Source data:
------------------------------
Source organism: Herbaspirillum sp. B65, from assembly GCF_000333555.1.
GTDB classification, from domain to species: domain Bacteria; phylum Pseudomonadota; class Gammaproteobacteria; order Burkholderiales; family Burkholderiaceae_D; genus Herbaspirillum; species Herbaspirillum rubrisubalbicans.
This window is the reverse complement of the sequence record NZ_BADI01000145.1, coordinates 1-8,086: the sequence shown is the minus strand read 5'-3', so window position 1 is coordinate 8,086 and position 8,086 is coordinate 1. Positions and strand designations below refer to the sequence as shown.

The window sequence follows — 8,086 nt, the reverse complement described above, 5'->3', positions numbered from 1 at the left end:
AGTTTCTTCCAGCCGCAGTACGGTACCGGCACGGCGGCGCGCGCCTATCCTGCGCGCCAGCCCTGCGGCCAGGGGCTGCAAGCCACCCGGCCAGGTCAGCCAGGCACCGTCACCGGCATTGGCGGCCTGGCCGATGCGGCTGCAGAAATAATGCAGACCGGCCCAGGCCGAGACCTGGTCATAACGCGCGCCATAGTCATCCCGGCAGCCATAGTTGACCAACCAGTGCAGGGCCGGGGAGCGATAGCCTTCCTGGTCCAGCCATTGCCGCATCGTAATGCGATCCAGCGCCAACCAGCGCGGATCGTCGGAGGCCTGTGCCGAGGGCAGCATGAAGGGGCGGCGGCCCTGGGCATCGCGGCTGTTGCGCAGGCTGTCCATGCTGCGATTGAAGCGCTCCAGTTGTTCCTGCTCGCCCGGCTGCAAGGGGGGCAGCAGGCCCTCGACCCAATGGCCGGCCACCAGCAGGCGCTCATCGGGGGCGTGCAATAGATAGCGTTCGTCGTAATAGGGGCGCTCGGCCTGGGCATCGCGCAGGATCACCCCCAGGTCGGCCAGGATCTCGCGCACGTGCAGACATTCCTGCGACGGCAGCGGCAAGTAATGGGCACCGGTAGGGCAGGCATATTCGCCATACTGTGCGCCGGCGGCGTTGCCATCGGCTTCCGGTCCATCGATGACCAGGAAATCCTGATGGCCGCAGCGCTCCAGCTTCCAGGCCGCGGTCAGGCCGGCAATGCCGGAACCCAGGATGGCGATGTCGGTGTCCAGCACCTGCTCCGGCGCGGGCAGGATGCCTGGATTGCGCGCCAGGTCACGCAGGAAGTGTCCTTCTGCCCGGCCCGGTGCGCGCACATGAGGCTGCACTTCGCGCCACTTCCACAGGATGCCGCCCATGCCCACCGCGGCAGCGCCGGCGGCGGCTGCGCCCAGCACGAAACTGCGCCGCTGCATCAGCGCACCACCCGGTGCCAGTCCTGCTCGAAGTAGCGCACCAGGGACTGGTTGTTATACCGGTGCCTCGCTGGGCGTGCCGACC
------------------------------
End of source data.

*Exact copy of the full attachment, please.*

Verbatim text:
Source organism: Herbaspirillum sp. B65, from assembly GCF_000333555.1.
GTDB classification, from domain to species: domain Bacteria; phylum Pseudomonadota; class Gammaproteobacteria; order Burkholderiales; family Burkholderiaceae_D; genus Herbaspirillum; species Herbaspirillum rubrisubalbicans.
This window is the reverse complement of the sequence record NZ_BADI01000145.1, coordinates 1-8,086: the sequence shown is the minus strand read 5'-3', so window position 1 is coordinate 8,086 and position 8,086 is coordinate 1. Positions and strand designations below refer to the sequence as shown.

The window sequence follows — 8,086 nt, the reverse complement described above, 5'->3', positions numbered from 1 at the left end:
AGTTTCTTCCAGCCGCAGTACGGTACCGGCACGGCGGCGCGCGCCTATCCTGCGCGCCAGCCCTGCGGCCAGGGGCTGCAAGCCACCCGGCCAGGTCAGCCAGGCACCGTCACCGGCATTGGCGGCCTGGCCGATGCGGCTGCAGAAATAATGCAGACCGGCCCAGGCCGAGACCTGGTCATAACGCGCGCCATAGTCATCCCGGCAGCCATAGTTGACCAACCAGTGCAGGGCCGGGGAGCGATAGCCTTCCTGGTCCAGCCATTGCCGCATCGTAATGCGATCCAGCGCCAACCAGCGCGGATCGTCGGAGGCCTGTGCCGAGGGCAGCATGAAGGGGCGGCGGCCCTGGGCATCGCGGCTGTTGCGCAGGCTGTCCATGCTGCGATTGAAGCGCTCCAGTTGTTCCTGCTCGCCCGGCTGCAAGGGGGGCAGCAGGCCCTCGACCCAATGGCCGGCCACCAGCAGGCGCTCATCGGGGGCGTGCAATAGATAGCGTTCGTCGTAATAGGGGCGCTCGGCCTGGGCATCGCGCAGGATCACCCCCAGGTCGGCCAGGATCTCGCGCACGTGCAGACATTCCTGCGACGGCAGCGGCAAGTAATGGGCACCGGTAGGGCAGGCATATTCGCCATACTGTGCGCCGGCGGCGTTGCCATCGGCTTCCGGTCCATCGATGACCAGGAAATCCTGATGGCCGCAGCGCTCCAGCTTCCAGGCCGCGGTCAGGCCGGCAATGCCGGAACCCAGGATGGCGATGTCGGTGTCCAGCACCTGCTCCGGCGCGGGCAGGATGCCTGGATTGCGCGCCAGGTCACGCAGGAAGTGTCCTTCTGCCCGGCCCGGTGCGCGCACATGAGGCTGCACTTCGCGCCACTTCCACAGGATGCCGCCCATGCCCACCGCGGCAGCGCCGGCGGCGGCTGCGCCCAGCACGAAACTGCGCCGCTGCATCAGCGCACCACCCGGTGCCAGTCCTGCTCGAAGTAGCGCACCAGGGACTGGTTGTTATACCGGTGCCTCGCTGGGCGTGCCGACC